Reaganism, Capitalism and Sheilaism

If mice can have “>Science reported recently, then I guess it shouldn’t be surprising that cultures can have false memories planted in their brains by politicians and their media enablers.

What brings this to mind is “>talk, may leave a “warm glow,” but “the rise of consumer capitalism is really what undercuts traditional values.”  The genius of Reagan’s rhetoric was to assert that we can have it both ways – that the private quest for money and power is compatible with the yearning for public connectedness.  Reaganism encouraged Americans to believe that there is no tradeoff between unleashing the cowboy and empowering the community, that “we can have everything and not pay any price for it.”  Greed is good; greed is godly. 

It was “Habits of the Heart” that also put “Sheilaism” – a name for religious do-it-yourselfism – into the sociological lexicon.  The term Sheilaism turned out to be so “paradigmatic,” Bellah said, “that as I go around the country I find people talking about this before I have a chance to say anything.” 

Sheila Larson was the pseudonym that Bellah and his coauthors gave to a young nurse they interviewed.  She told them that though she couldn’t remember the last time she went to church, she did believe in God.  She had a private, personal faith that she called “Sheilaism.  Just my own little voice.”  Its tenets:  “It’s just try to love yourself and be gentle with yourself.”  Then she added this: “You know, I guess, take care of each other.  I think God would want us to take care of each other.”

Sheilaism became synonymous with the view – held by 80 percent of Americans at the time, according to a Gallup poll – that “an individual should arrive at his or her own religious beliefs independent of any churches or synagogues.”  Even many of the people who do show up in the pews, Bellah said, “are Sheilaists who feel that religion is essentially a private matter and that there is no particular constraint on them placed by the historic church, or even by the Bible and the tradition.”  So at the same moment when fundamentalist leaders allied with Reaganauts were transforming right-wing positions on social issues into matters of religious doctrine, an overwhelming majority of Americans in fact felt that choosing what to believe or not believe about God – and also, arguably, about God’s political views – was legitimately a matter of individual personal freedom. 

Sheilaism, in other words, was a political threat, a challenge to power that the right reframed as a challenge to religion. The transfer of wealth from the bottom to the top, a hallmark of Reagan economic policy, was cloaked in moral terms, a righteous restoration of the rugged risk-taker’s rewards, while the poor and vulnerable among us – far from being people the community have a responsibility to care for – were rebranded as loafers and takers unworthy of compassion or concern.   Before long, defending the country from a phony war on Christmas became the cover for waging a real war on government.  “You didn’t build that” – the ironic taunt of Mitt Romney’s presidential campaign, an attempt to depict Barack Obama as contemptuous of individualism – had its antecedent in the ’80s media deification of CEO cover boys, whose bootstrapped sagas somehow neglected to mention the public school teachers, or the publicly financed infrastructure and research, not to mention the regulations, and sometimes the corporate welfare, on which their ascendance actually depended.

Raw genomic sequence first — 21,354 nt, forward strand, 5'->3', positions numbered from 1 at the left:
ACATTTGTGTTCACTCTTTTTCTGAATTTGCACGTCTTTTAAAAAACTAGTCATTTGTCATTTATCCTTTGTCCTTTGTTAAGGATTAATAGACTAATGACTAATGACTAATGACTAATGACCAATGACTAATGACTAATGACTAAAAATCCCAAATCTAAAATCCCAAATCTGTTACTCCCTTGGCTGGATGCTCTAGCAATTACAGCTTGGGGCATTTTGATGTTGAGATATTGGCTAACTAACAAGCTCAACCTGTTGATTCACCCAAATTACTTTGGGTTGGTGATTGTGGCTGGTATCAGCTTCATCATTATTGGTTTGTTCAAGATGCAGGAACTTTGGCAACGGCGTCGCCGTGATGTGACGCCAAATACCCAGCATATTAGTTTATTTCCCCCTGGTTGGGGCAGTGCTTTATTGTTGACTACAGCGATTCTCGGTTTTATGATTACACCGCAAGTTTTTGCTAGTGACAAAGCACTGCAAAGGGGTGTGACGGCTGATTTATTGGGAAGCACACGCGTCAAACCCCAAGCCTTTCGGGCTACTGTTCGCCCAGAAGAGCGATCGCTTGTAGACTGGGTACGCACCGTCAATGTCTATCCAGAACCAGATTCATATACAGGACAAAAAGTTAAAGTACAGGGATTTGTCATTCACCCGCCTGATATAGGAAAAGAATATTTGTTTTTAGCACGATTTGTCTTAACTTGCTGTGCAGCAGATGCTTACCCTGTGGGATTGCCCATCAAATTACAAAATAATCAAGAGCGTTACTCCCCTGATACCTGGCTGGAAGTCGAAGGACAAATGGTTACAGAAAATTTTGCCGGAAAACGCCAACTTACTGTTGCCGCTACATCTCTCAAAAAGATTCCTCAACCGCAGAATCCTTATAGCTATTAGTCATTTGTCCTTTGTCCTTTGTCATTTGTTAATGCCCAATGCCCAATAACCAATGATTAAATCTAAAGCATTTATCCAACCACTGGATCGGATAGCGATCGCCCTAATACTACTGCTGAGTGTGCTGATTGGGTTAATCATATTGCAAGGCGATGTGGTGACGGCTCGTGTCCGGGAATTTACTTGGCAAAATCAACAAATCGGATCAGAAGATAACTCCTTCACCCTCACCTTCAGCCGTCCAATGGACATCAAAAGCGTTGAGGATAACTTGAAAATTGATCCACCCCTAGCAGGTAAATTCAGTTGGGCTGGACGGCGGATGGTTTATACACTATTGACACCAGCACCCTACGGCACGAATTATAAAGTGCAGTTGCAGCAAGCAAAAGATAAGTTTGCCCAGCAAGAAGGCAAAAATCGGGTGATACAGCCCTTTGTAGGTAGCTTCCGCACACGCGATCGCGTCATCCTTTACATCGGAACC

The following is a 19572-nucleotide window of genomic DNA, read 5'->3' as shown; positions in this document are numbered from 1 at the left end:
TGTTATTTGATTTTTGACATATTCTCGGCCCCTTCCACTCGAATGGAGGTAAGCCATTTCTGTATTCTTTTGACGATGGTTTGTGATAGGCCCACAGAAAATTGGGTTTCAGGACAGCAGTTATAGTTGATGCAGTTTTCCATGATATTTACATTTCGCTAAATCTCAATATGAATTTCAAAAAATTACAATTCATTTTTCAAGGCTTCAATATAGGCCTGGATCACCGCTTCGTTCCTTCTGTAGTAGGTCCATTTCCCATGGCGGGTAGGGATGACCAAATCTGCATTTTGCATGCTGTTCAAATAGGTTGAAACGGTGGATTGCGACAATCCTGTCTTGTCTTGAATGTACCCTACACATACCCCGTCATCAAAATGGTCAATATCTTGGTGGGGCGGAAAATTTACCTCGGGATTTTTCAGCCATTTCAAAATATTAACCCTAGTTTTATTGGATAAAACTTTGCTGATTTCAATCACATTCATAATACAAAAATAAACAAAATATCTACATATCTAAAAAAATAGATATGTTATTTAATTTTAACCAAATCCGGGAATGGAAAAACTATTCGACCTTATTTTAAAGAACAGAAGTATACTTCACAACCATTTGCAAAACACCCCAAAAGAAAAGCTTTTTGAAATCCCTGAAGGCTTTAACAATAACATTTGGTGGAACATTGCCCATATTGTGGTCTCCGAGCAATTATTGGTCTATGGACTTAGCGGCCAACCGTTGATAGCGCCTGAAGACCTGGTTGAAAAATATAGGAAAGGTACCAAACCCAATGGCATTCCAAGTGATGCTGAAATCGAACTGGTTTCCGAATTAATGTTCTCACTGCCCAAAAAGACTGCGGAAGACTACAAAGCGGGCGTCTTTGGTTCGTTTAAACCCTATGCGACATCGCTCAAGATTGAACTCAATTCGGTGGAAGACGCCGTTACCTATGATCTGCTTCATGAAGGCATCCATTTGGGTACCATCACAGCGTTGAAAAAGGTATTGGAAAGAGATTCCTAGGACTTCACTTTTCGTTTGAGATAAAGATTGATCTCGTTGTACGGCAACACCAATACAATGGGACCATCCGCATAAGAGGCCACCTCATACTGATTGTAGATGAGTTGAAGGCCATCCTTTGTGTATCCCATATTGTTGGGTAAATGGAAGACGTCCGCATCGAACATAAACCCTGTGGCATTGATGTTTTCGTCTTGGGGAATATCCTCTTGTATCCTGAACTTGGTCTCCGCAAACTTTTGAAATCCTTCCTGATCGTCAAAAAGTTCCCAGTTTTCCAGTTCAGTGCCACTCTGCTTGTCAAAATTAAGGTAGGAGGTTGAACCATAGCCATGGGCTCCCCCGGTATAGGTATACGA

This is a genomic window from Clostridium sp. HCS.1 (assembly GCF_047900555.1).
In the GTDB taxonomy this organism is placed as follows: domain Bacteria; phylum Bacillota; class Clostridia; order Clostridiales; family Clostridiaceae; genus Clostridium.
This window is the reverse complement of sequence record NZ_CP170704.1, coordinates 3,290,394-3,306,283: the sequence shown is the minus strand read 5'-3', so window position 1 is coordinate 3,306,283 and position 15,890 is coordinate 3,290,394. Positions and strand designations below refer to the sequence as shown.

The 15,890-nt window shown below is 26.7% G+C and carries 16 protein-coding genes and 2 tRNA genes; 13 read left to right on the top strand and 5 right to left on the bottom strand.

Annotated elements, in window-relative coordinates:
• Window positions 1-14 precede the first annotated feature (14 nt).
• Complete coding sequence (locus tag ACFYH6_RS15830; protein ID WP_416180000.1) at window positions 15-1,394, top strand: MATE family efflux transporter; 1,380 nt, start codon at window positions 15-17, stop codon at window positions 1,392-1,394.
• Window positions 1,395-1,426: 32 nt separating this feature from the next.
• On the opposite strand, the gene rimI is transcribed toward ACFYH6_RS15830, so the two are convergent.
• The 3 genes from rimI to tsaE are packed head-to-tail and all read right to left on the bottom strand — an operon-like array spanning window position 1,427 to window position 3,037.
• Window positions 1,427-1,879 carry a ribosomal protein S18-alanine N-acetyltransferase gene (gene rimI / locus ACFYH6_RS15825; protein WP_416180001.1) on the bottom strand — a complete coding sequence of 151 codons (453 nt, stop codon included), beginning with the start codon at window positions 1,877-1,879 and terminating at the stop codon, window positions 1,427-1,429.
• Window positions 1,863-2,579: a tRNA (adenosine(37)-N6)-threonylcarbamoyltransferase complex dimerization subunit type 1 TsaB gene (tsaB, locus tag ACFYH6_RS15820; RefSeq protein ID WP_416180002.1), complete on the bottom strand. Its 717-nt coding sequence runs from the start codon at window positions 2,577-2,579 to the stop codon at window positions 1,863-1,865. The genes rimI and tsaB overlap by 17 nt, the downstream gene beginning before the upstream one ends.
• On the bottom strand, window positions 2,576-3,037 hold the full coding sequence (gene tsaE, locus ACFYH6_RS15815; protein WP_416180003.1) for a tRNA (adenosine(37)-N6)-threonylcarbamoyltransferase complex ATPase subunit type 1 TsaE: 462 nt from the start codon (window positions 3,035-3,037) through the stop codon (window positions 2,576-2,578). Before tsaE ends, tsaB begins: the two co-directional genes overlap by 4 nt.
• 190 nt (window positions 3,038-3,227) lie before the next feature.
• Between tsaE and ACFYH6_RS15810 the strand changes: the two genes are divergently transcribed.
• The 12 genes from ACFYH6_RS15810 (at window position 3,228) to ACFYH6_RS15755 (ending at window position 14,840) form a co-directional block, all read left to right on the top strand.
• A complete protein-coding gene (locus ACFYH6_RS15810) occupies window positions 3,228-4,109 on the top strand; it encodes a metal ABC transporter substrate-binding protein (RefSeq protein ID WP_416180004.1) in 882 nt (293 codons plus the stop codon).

The scientists at the Massachusetts Institute of Technology who were able to identify the individual neurons in mice brains that contained false memories were able to turn those memories on and off by using blue light transmitted by a fiber optic cable.  It’s tempting to imagine what it would be like if some of our human false memories – like: unbridled capitalism made America a more godly nation; individual religious freedom made America a less moral nation – could just as conveniently get the blue light treatment. 

Marty Kaplan is the “>USC Annenberg School for Communication and Journalism.  Reach him at

Art Spiegelman: Behind the Mouse Mask

Wearing a three-piece suit and looking more elder statesman than the artist he is, Art Spiegelman addressed an audience of about 100 at the high-toned Soho House on the Sunset Strip in West Hollywood late in the afternoon of Oct. 9. The occasion was the taping of a conversation with book scholar Michael Silverblatt, host of the KCRW public radio program “Bookworm,” who on this occasion was recording for a new online-only program, “UpClose,” which KCRW will edit and then post on the Web on Oct. 19.

This conversation was, according to a media release, to be one of only three such public interviews Spiegelman plans to submit to on the occasion of the 25th anniversary of his Pulitzer Prize-winning series, “Maus I” and “Maus II.” And in honor of this anniversary, Spiegelman has just published “MetaMaus,” subtitled “A Look Inside a Modern Classic, Maus,” a new book and DVD that includes exhaustive material explaining the making of the autobiographical books about his relationship with his Holocaust-survivor father and the telling of his father’s story, where Jews are drawn as mice, Poles as pigs, Nazis as cats and Americans as dogs. (Journal Book Editor Jonathan Kirsch’s review of “MetaMaus” can be found

Disney, Boycotts and the Hollywood Elite

It’s hard to feel sorry for the Walt Disney Company, a multibillion-dollar mouse-forged empire that seems to own a part of most children’s hearts, including that of my own 2 1/2-year-old. Yet, in recent weeks, the venerable Burbank entertainment giant has been subjected to two major boycotts, one from the right-leaning Southern Baptists and the other from Latino media activists.